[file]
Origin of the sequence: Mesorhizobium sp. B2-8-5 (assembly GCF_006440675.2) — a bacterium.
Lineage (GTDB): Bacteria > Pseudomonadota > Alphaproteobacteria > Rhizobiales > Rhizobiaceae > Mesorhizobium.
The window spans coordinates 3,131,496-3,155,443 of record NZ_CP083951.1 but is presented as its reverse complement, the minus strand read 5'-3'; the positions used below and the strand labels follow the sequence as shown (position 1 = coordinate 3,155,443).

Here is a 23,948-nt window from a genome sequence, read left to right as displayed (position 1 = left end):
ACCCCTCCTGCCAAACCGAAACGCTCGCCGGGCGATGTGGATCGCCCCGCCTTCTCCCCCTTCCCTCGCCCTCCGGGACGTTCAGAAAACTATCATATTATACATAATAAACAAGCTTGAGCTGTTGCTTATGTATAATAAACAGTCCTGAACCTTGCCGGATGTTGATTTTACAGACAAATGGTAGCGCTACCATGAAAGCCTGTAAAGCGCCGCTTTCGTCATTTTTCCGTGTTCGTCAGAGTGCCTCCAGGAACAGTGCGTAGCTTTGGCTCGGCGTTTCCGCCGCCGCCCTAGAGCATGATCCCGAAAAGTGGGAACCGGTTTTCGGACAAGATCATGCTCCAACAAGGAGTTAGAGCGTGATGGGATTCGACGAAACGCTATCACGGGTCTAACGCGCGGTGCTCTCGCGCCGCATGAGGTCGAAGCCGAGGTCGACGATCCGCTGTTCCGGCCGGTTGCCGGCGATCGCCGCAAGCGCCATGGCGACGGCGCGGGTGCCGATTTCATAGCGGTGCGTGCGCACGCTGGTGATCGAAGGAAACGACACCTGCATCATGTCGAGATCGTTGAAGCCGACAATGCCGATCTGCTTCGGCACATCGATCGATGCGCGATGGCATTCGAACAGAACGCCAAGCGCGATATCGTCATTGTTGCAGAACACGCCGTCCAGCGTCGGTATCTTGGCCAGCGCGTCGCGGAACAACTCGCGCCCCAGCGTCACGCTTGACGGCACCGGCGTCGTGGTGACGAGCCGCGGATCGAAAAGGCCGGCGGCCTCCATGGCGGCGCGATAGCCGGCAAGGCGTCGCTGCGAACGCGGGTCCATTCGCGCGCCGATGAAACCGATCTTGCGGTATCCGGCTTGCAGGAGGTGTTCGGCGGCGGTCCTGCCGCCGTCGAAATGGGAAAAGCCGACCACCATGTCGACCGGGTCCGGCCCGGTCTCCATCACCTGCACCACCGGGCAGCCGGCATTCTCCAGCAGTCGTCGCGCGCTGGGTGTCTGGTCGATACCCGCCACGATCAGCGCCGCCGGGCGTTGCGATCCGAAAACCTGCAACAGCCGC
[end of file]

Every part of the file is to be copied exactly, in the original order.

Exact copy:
Origin of the sequence: Mesorhizobium sp. B2-8-5 (assembly GCF_006440675.2) — a bacterium.
Lineage (GTDB): Bacteria > Pseudomonadota > Alphaproteobacteria > Rhizobiales > Rhizobiaceae > Mesorhizobium.
The window spans coordinates 3,131,496-3,155,443 of record NZ_CP083951.1 but is presented as its reverse complement, the minus strand read 5'-3'; the positions used below and the strand labels follow the sequence as shown (position 1 = coordinate 3,155,443).

Here is a 23,948-nt window from a genome sequence, read left to right as displayed (position 1 = left end):
ACCCCTCCTGCCAAACCGAAACGCTCGCCGGGCGATGTGGATCGCCCCGCCTTCTCCCCCTTCCCTCGCCCTCCGGGACGTTCAGAAAACTATCATATTATACATAATAAACAAGCTTGAGCTGTTGCTTATGTATAATAAACAGTCCTGAACCTTGCCGGATGTTGATTTTACAGACAAATGGTAGCGCTACCATGAAAGCCTGTAAAGCGCCGCTTTCGTCATTTTTCCGTGTTCGTCAGAGTGCCTCCAGGAACAGTGCGTAGCTTTGGCTCGGCGTTTCCGCCGCCGCCCTAGAGCATGATCCCGAAAAGTGGGAACCGGTTTTCGGACAAGATCATGCTCCAACAAGGAGTTAGAGCGTGATGGGATTCGACGAAACGCTATCACGGGTCTAACGCGCGGTGCTCTCGCGCCGCATGAGGTCGAAGCCGAGGTCGACGATCCGCTGTTCCGGCCGGTTGCCGGCGATCGCCGCAAGCGCCATGGCGACGGCGCGGGTGCCGATTTCATAGCGGTGCGTGCGCACGCTGGTGATCGAAGGAAACGACACCTGCATCATGTCGAGATCGTTGAAGCCGACAATGCCGATCTGCTTCGGCACATCGATCGATGCGCGATGGCATTCGAACAGAACGCCAAGCGCGATATCGTCATTGTTGCAGAACACGCCGTCCAGCGTCGGTATCTTGGCCAGCGCGTCGCGGAACAACTCGCGCCCCAGCGTCACGCTTGACGGCACCGGCGTCGTGGTGACGAGCCGCGGATCGAAAAGGCCGGCGGCCTCCATGGCGGCGCGATAGCCGGCAAGGCGTCGCTGCGAACGCGGGTCCATTCGCGCGCCGATGAAACCGATCTTGCGGTATCCGGCTTGCAGGAGGTGTTCGGCGGCGGTCCTGCCGCCGTCGAAATGGGAAAAGCCGACCACCATGTCGACCGGGTCCGGCCCGGTCTCCATCACCTGCACCACCGGGCAGCCGGCATTCTCCAGCAGTCGTCGCGCGCTGGGTGTCTGGTCGATACCCGCCACGATCAGCGCCGCCGGGCGTTGCGATCCGAAAACCTGCAACAGCCGC